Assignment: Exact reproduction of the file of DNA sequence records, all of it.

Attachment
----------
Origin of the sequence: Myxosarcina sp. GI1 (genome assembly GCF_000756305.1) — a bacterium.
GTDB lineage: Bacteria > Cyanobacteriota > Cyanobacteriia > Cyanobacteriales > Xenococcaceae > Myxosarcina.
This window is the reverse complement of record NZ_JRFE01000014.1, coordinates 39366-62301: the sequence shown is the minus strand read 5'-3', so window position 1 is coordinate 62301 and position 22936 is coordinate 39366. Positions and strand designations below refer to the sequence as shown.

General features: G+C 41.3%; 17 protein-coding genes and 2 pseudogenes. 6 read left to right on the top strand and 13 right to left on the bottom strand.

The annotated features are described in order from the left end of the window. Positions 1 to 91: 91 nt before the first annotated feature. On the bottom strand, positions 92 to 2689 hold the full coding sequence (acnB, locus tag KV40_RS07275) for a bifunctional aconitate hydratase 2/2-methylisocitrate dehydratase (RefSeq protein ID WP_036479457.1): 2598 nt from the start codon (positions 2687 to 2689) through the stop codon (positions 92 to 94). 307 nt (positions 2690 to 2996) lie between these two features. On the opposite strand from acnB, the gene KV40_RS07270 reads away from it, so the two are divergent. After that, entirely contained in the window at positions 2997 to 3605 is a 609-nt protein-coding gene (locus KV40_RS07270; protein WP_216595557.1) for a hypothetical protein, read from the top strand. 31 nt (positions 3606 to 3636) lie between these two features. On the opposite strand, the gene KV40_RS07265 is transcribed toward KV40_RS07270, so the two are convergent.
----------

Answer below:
Origin of the sequence: Myxosarcina sp. GI1 (genome assembly GCF_000756305.1) — a bacterium.
GTDB lineage: Bacteria > Cyanobacteriota > Cyanobacteriia > Cyanobacteriales > Xenococcaceae > Myxosarcina.
This window is the reverse complement of record NZ_JRFE01000014.1, coordinates 39366-62301: the sequence shown is the minus strand read 5'-3', so window position 1 is coordinate 62301 and position 22936 is coordinate 39366. Positions and strand designations below refer to the sequence as shown.

General features: G+C 41.3%; 17 protein-coding genes and 2 pseudogenes. 6 read left to right on the top strand and 13 right to left on the bottom strand.

The annotated features are described in order from the left end of the window. Positions 1 to 91: 91 nt before the first annotated feature. On the bottom strand, positions 92 to 2689 hold the full coding sequence (acnB, locus tag KV40_RS07275) for a bifunctional aconitate hydratase 2/2-methylisocitrate dehydratase (RefSeq protein ID WP_036479457.1): 2598 nt from the start codon (positions 2687 to 2689) through the stop codon (positions 92 to 94). 307 nt (positions 2690 to 2996) lie between these two features. On the opposite strand from acnB, the gene KV40_RS07270 reads away from it, so the two are divergent. After that, entirely contained in the window at positions 2997 to 3605 is a 609-nt protein-coding gene (locus KV40_RS07270; protein WP_216595557.1) for a hypothetical protein, read from the top strand. 31 nt (positions 3606 to 3636) lie between these two features. On the opposite strand, the gene KV40_RS07265 is transcribed toward KV40_RS07270, so the two are convergent.